Vacations come at a cost, and RV vacations are no different. Although RV vacations can be 40 to 60 percent less than a hotel vacation (RVIA) – especially when it comes to lodging and food expenses, not to mention method of travel – it’s important to remain cognizant of your spending. Here are several budgeting tips to help you extend your dollar so that you can further enjoy your trip.
Create an RV travel budget — and stick to it
Talk with other RVers who are well experienced and ask for money-saving tips as well as what you can expect to spend on certain line items in the budget; however, real-life experience and the type of RVing you like to do will help you better understand this with time. The largest items in an RV budget are camping spots, gas, and food.
Prioritize the items in your budget based on what’s important to you and your family. For instance, gas is a big-ticket line item. Figure out your expected mileage during your vacation and your expected miles per gallon for your RV or tow vehicle to get your baseline. Then, increase that by 20% for some buffer. However, if you love to travel around most of all and see different things, you might be okay with your gas budget being higher than, say, someone who prioritizes eating out more often as more important. There are ways to offset various areas of the budget to make the overall budget make sense. Do you need full hook-ups every time you camp, or can you go without them and save on site fees occasionally? You have choices. And yet, maybe reasonably expect a couple “splurges” – after all, it is a vacation.
Find affording camping spots
Research and planning ahead will help you secure the best deals when it comes to camping spots, as well as a few additional techniques. For one, sign up for campground discount memberships, such as those available through Passport America. There are discount programs through insurance providers, such as AAA and Good Sam. Some business chains, such as Cracker Barrel and Cabela’s, among others, offer free overnight parking, which can be a lifesaver during long driving trips. If you are a resident of the state you’re camping in, a senior, or active military, there are typically discounts you can take advantage of when it comes to reserving a camping spot.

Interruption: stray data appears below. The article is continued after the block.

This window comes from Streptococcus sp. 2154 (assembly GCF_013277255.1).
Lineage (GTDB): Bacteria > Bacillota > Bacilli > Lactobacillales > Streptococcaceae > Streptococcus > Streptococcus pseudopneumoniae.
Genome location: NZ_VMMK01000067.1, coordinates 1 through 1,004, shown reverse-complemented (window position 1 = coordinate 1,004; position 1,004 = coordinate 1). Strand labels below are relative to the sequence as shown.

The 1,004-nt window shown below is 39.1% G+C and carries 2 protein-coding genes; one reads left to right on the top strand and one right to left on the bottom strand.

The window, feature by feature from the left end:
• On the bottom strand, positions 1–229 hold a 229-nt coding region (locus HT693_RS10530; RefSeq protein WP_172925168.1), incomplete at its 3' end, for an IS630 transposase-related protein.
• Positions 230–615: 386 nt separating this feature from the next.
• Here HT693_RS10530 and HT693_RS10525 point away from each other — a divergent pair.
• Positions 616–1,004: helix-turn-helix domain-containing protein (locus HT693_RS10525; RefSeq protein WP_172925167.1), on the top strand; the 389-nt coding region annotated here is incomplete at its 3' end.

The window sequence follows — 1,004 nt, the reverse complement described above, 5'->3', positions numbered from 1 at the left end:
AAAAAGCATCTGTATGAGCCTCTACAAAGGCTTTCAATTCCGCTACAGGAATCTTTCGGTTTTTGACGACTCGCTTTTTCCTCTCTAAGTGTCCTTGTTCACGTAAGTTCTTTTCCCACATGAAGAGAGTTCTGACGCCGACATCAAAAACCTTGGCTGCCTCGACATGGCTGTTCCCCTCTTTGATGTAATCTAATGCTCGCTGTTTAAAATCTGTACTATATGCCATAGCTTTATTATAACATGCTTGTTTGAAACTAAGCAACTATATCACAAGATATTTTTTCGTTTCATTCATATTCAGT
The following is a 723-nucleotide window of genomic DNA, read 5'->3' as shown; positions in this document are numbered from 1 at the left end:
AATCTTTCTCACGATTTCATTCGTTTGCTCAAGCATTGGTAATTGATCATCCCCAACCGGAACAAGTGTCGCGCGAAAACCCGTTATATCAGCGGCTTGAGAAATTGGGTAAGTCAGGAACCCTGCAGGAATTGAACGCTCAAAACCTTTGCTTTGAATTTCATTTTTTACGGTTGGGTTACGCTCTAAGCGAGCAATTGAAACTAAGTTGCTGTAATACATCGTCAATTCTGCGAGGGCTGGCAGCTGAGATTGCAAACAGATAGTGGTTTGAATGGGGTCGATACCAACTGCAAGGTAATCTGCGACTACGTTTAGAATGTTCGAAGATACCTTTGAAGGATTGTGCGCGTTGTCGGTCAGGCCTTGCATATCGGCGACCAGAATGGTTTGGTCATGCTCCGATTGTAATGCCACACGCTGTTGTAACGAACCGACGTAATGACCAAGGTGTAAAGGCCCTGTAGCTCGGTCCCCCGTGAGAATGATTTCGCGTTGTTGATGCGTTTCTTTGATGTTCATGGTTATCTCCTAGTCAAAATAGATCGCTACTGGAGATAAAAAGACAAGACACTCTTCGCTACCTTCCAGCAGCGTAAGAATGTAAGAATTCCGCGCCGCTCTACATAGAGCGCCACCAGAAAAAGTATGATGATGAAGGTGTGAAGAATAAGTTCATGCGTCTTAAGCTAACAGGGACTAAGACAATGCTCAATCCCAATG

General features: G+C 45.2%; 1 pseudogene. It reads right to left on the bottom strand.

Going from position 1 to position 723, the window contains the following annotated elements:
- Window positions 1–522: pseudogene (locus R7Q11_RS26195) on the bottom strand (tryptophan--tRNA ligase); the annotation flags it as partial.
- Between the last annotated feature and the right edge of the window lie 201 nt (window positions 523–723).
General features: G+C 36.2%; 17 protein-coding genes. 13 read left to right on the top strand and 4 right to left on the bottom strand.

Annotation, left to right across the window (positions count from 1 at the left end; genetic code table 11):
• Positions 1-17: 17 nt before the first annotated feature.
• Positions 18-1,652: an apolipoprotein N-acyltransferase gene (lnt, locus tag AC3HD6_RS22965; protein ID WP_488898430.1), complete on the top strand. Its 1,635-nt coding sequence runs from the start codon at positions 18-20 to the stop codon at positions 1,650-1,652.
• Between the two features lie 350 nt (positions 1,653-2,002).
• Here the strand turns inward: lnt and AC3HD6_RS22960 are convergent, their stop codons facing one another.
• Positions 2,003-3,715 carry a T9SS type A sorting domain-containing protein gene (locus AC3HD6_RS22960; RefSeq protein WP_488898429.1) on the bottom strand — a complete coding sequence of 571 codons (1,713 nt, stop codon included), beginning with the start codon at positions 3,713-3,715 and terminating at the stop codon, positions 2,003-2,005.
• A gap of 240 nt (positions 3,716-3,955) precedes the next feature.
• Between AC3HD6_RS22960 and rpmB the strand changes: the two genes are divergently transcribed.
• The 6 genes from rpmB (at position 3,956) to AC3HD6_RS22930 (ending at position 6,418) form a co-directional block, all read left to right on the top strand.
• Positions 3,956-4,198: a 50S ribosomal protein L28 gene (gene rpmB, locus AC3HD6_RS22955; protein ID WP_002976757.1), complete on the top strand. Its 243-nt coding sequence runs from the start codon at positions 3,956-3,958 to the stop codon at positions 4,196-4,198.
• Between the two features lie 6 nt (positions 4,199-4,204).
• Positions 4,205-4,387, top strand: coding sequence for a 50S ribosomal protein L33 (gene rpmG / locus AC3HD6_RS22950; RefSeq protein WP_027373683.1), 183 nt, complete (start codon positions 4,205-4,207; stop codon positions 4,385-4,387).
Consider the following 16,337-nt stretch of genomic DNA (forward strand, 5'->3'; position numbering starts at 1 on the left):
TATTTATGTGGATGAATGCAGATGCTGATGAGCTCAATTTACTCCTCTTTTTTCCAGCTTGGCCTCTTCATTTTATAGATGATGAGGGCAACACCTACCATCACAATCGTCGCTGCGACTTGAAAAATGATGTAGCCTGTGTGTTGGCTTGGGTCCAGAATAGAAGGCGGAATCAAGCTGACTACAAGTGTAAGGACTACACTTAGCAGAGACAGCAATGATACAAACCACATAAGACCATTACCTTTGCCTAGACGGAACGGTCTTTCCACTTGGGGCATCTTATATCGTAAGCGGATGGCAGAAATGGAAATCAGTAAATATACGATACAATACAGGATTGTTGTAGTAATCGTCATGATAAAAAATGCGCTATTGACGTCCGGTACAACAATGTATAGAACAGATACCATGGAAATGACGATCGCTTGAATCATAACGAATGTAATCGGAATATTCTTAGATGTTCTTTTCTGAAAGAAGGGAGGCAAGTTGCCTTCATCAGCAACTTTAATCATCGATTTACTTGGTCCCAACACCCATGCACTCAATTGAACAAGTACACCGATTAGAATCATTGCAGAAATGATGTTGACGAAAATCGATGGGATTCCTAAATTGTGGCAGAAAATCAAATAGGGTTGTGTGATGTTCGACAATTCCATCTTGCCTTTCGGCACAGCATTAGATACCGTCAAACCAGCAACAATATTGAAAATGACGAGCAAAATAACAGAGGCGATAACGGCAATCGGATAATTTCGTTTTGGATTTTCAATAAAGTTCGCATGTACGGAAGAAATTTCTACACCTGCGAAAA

Another thing to keep in mind when you’re making your vacation plans is that popular destinations are popular for a reason, and that popularity increases the price of everything directly around it, including camping spots, which can quickly blow up your budget if you move from one hot spot to another. Think about finding a campground that’s farther away but still within easy driving distance of your chosen destination or attraction that you don’t want to miss. Alternatively, plan to see certain things along your drive instead of trying to stay near them overnight. And of course, follow our next couple tips…
Avoid peak season
Save on campground fees by choosing to camp outside of peak season or during weekdays instead of weekends. Peak season in Michigan is typically May through August, but September and October are becoming increasingly popular because of the wineries, fall colors, reduced crowds, and reduction in campground prices. Try to avoid holidays as well, especially around popular destinations, which could mean increased rates at campgrounds. Not to mention the increased crowds, so you’ll have a louder campground and more competition surrounding nearby activities.